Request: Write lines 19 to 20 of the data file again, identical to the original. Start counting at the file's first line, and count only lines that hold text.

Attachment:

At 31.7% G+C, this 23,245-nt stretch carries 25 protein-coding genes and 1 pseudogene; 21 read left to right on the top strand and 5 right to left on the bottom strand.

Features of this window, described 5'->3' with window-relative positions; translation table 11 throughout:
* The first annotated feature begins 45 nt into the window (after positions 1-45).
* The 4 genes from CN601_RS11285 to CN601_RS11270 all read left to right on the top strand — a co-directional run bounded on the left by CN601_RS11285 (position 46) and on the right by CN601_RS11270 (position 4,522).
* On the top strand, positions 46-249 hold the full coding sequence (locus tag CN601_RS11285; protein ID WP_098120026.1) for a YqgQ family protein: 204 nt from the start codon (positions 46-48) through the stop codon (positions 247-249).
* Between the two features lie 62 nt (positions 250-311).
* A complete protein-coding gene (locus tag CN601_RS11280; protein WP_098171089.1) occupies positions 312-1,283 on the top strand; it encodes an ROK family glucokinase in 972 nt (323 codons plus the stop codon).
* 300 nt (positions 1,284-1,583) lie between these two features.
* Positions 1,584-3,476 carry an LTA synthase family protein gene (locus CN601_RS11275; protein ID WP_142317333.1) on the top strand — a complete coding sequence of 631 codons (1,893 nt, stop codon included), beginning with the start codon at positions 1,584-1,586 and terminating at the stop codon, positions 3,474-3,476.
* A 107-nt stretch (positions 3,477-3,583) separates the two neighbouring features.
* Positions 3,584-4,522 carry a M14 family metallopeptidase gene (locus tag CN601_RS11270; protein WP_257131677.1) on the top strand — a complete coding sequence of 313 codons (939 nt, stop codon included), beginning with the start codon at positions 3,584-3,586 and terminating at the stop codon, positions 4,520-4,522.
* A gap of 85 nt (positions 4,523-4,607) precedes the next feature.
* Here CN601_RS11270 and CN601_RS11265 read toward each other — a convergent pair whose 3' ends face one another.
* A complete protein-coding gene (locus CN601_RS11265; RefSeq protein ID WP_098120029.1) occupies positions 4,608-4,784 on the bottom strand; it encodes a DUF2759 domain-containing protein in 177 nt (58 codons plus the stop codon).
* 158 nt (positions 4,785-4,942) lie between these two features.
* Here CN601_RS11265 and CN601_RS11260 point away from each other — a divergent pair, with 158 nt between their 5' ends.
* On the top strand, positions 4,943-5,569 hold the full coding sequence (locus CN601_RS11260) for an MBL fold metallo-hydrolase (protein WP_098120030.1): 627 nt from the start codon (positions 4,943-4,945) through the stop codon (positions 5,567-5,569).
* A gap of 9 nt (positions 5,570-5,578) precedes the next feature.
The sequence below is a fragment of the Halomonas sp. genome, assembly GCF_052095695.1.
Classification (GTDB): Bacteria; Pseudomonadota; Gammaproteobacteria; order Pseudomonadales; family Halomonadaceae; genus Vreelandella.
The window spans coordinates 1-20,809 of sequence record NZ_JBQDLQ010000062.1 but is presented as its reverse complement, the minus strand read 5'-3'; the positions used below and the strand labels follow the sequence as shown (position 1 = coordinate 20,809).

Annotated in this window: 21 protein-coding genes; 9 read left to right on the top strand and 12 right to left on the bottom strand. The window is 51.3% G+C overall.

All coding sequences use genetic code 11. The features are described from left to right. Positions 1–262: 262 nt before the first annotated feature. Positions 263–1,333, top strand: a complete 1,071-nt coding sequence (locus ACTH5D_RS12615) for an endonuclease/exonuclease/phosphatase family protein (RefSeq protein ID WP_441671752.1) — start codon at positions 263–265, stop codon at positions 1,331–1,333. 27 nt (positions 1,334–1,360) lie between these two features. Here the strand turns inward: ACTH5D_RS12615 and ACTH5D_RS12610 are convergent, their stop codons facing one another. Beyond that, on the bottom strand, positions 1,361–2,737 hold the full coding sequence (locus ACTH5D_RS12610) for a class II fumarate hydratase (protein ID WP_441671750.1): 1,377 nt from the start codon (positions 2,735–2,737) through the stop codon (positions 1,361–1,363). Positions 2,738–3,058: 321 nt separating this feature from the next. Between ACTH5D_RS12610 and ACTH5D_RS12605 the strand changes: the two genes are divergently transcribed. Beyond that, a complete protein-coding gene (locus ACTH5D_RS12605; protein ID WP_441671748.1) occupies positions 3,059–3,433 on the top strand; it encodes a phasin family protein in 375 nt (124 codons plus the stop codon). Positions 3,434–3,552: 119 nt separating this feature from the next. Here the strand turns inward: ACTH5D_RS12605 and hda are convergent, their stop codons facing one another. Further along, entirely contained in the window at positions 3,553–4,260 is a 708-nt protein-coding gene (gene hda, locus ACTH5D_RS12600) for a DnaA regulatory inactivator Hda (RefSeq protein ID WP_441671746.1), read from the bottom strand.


The sequence below is a fragment of the Halomonas sp. genome, assembly GCF_052095695.1.
Classification (GTDB): Bacteria; Pseudomonadota; Gammaproteobacteria; order Pseudomonadales; family Halomonadaceae; genus Vreelandella.